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276,585 articles from PhysOrg


New technique for sorting micro-particles uses sound waves

Thanks to the rapid progress in tiny tech, we've been mainly using microfluidics to sort tiny particles by size. But now, there's a new way to sort them by shape, which could be a big deal for medical tests and chemistry. A recent study introduces a new method using sound waves to separate oddly shaped particles from round ones without needing any labels. This breakthrough could lead to better...

Study shows cloud clustering causes more extreme rain

Understanding cloud patterns in our changing climate is essential to making accurate predictions about their impact on society and nature. Scientists at the Institute of Science and Technology Austria (ISTA) and the Max-Planck-Institute for Meteorology published a study in the journal Science Advances that uses a high-resolution global climate model to understand how the clustering of clouds and...

New species of fungi potentially harmful to humans identified in freshwater ecosystems

A study by the Mycology and Environmental Microbiology Unit of the Universitat Rovira i Virgili has identified new species of fungi that may cause infections or diseases in people and animals. Carried out in river ecosystems, the research is part of a project on biodiversity and the role played by a large group of fungi, the ascomycetes, in the aquatic ecosystem.

Researchers develop a computer from an array of VCSELs with optical feedback

In our data-driven era, solving complex problems efficiently is crucial. However, traditional computers often struggle with this task when dealing with a large number of interacting variables, leading to inefficiencies such as the von Neumann bottleneck. A new type of collective state computing has emerged to address this issue by mapping these optimization problems onto something called the Ising...

Online brand advocacy and Gen Z consumer behavior

Understanding the dynamics of online brand advocacy is increasingly important in today's digital landscape, particularly for businesses targeting Generation Z (Gen Z) consumers. A study in the International Journal of Internet Marketing and Advertising surveyed 221 students intending to explore the factors influencing online brand advocacy behavior and its impact on purchase intentions and also...

How to build your own robot friend: Making AI education more accessible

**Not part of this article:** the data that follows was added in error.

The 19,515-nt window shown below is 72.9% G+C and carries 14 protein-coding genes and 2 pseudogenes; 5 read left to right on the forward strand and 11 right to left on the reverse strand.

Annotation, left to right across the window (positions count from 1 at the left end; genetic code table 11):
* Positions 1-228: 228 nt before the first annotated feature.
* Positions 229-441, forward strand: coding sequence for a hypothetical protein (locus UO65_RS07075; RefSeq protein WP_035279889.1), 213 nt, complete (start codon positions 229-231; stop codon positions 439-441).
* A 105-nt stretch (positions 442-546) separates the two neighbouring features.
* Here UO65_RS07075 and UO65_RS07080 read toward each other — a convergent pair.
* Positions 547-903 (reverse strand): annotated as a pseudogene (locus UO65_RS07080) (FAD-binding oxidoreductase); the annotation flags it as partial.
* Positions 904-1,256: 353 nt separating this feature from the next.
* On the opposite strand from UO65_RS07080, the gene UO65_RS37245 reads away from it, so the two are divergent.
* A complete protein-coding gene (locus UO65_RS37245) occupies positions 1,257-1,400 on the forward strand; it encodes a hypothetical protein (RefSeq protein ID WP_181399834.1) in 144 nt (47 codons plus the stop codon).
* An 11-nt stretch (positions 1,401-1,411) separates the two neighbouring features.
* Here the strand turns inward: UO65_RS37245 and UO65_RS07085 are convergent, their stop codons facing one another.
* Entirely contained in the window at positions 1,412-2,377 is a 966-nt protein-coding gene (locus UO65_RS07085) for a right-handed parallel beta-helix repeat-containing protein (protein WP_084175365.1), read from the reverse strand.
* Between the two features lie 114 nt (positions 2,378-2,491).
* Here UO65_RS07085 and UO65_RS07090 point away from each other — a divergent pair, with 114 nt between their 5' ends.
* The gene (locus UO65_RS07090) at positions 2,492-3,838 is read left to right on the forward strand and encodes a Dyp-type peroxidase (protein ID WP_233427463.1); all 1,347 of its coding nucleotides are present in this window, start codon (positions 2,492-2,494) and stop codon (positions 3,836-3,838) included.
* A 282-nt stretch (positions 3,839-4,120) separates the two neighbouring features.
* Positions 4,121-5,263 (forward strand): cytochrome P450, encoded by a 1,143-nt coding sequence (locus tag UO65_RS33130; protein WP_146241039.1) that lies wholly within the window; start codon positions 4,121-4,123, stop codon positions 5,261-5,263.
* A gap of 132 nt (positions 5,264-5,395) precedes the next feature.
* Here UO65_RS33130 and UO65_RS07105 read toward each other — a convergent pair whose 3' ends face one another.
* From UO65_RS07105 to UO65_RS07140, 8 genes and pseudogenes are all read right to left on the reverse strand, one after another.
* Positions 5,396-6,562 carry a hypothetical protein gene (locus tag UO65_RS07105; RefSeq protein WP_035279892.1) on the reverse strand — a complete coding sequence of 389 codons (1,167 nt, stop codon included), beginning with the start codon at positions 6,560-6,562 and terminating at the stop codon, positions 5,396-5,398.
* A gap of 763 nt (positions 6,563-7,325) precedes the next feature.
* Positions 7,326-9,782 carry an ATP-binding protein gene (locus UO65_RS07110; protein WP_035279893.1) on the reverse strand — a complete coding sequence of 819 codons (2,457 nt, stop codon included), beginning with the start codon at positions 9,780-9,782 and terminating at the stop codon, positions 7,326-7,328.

From smart virtual assistants and self-driving cars to digital health and fraud prevention systems, AI technology is transforming almost every aspect of our daily lives—and education is no different. For all its promise, the rise of AI, like any new technology, raises some pressing ethical and equity questions.

Generative AI can accelerate study time, research shows

Time plays a crucial role in higher education learning and influences learning progress and the achievement of academic goals. Shortening learning time through AI-supported, personalized approaches can help to reduce drop-out rates and increase enrollment rates.

Assessing soil carbon stocks accurately

Researchers from Teagasc have published an article in Geoderma Regional highlighting the consequences of not measuring soil organic carbon (SOC) stocks in Irish grassland soils precisely. Quantifying changes in SOC, either carbon sequestration or losses into the atmosphere, requires accurate determination of soil bulk density, which is only achieved by accounting for soil stone content (rock...

Solar physics: Why study it? What can it teach us about finding life beyond Earth?

Universe Today has investigated the importance of studying impact craters, planetary surfaces, exoplanets, and astrobiology, and what these disciplines can teach both researchers and the public about finding life beyond Earth. Here, we will discuss the fascinating field of solar physics (also called heliophysics), including why scientists study it, the benefits and challenges of studying it, what...

Big lemming populations are important for far more than just predators

The number of lemmings (Lemmus lemmus) in the mountains can fluctuate sharply from one year to the next. Years when populations explode are called lemming years. These population explosions are important for many other species. More predators and birds of prey, for example, do better and often have more offspring than usual when there are plenty of lemmings around.

Research provides insight into constructing gene regulatory networks

Gene regulatory networks (GRNs) depict the regulatory mechanisms of genes within cellular systems as a network, offering vital insights for understanding cell processes and molecular interactions that determine cellular phenotypes. Transcriptional regulation, a prevalent type for regulating gene expression, involves the control of target genes (TGs) by transcription factors (TFs).

Disentangling nature's contributions to international trade

Researchers have developed a multistep process to quantify the dependency of international trade and nature's contributions to people. With their new approach, which has been published in People and Nature, the researchers hope to improve knowledge about the complex relationship between nature and international trade.

Altering the circadian clock adapts barley to short growing seasons

To ensure that plants flower at the right time of year, they possess an internal clock that enables them to measure the amount of daylight during a day. In a study published in the journal Plant Physiology, biologists from Heinrich Heine University Düsseldorf (HHU) describe that the mutation of a specific gene makes the flowering time of barley almost entirely independent of day length. This...